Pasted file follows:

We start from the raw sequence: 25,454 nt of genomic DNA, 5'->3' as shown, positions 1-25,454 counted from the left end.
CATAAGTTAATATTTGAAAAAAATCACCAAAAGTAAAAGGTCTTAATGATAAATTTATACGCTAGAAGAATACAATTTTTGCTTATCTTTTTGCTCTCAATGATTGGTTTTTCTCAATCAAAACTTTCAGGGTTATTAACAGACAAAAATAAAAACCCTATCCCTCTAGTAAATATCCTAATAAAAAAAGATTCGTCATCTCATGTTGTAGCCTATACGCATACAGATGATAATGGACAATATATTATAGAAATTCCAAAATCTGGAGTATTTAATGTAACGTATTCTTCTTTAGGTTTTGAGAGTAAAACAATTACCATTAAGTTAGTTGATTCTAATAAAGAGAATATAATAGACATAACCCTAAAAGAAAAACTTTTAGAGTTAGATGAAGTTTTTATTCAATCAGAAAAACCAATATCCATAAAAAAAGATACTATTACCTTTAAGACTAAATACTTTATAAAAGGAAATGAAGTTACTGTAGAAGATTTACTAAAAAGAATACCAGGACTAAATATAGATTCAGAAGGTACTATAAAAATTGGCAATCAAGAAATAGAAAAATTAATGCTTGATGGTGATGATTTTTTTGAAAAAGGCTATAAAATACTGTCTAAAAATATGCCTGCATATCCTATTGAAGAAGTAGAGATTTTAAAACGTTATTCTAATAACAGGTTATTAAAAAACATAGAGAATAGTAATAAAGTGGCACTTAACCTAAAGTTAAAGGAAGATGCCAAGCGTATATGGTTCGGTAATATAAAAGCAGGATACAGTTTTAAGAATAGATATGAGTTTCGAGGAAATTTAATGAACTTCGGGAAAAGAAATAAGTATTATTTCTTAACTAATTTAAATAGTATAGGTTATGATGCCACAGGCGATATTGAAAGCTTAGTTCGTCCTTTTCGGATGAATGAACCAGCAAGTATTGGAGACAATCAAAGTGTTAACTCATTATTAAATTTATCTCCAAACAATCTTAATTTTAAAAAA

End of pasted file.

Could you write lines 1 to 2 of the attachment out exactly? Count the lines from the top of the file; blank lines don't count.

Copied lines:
We start from the raw sequence: 25,454 nt of genomic DNA, 5'->3' as shown, positions 1-25,454 counted from the left end.
CATAAGTTAATATTTGAAAAAAATCACCAAAAGTAAAAGGTCTTAATGATAAATTTATACGCTAGAAGAATACAATTTTTGCTTATCTTTTTGCTCTCAATGATTGGTTTTTCTCAATCAAAACTTTCAGGGTTATTAACAGACAAAAATAAAAACCCTATCCCTCTAGTAAATATCCTAATAAAAAAAGATTCGTCATCTCATGTTGTAGCCTATACGCATACAGATGATAATGGACAATATATTATAGAAATTCCAAAATCTGGAGTATTTAATGTAACGTATTCTTCTTTAGGTTTTGAGAGTAAAACAATTACCATTAAGTTAGTTGATTCTAATAAAGAGAATATAATAGACATAACCCTAAAAGAAAAACTTTTAGAGTTAGATGAAGTTTTTATTCAATCAGAAAAACCAATATCCATAAAAAAAGATACTATTACCTTTAAGACTAAATACTTTATAAAAGGAAATGAAGTTACTGTAGAAGATTTACTAAAAAGAATACCAGGACTAAATATAGATTCAGAAGGTACTATAAAAATTGGCAATCAAGAAATAGAAAAATTAATGCTTGATGGTGATGATTTTTTTGAAAAAGGCTATAAAATACTGTCTAAAAATATGCCTGCATATCCTATTGAAGAAGTAGAGATTTTAAAACGTTATTCTAATAACAGGTTATTAAAAAACATAGAGAATAGTAATAAAGTGGCACTTAACCTAAAGTTAAAGGAAGATGCCAAGCGTATATGGTTCGGTAATATAAAAGCAGGATACAGTTTTAAGAATAGATATGAGTTTCGAGGAAATTTAATGAACTTCGGGAAAAGAAATAAGTATTATTTCTTAACTAATTTAAATAGTATAGGTTATGATGCCACAGGCGATATTGAAAGCTTAGTTCGTCCTTTTCGGATGAATGAACCAGCAAGTATTGGAGACAATCAAAGTGTTAACTCATTATTAAATTTATCTCCAAACAATCTTAATTTTAAAAAA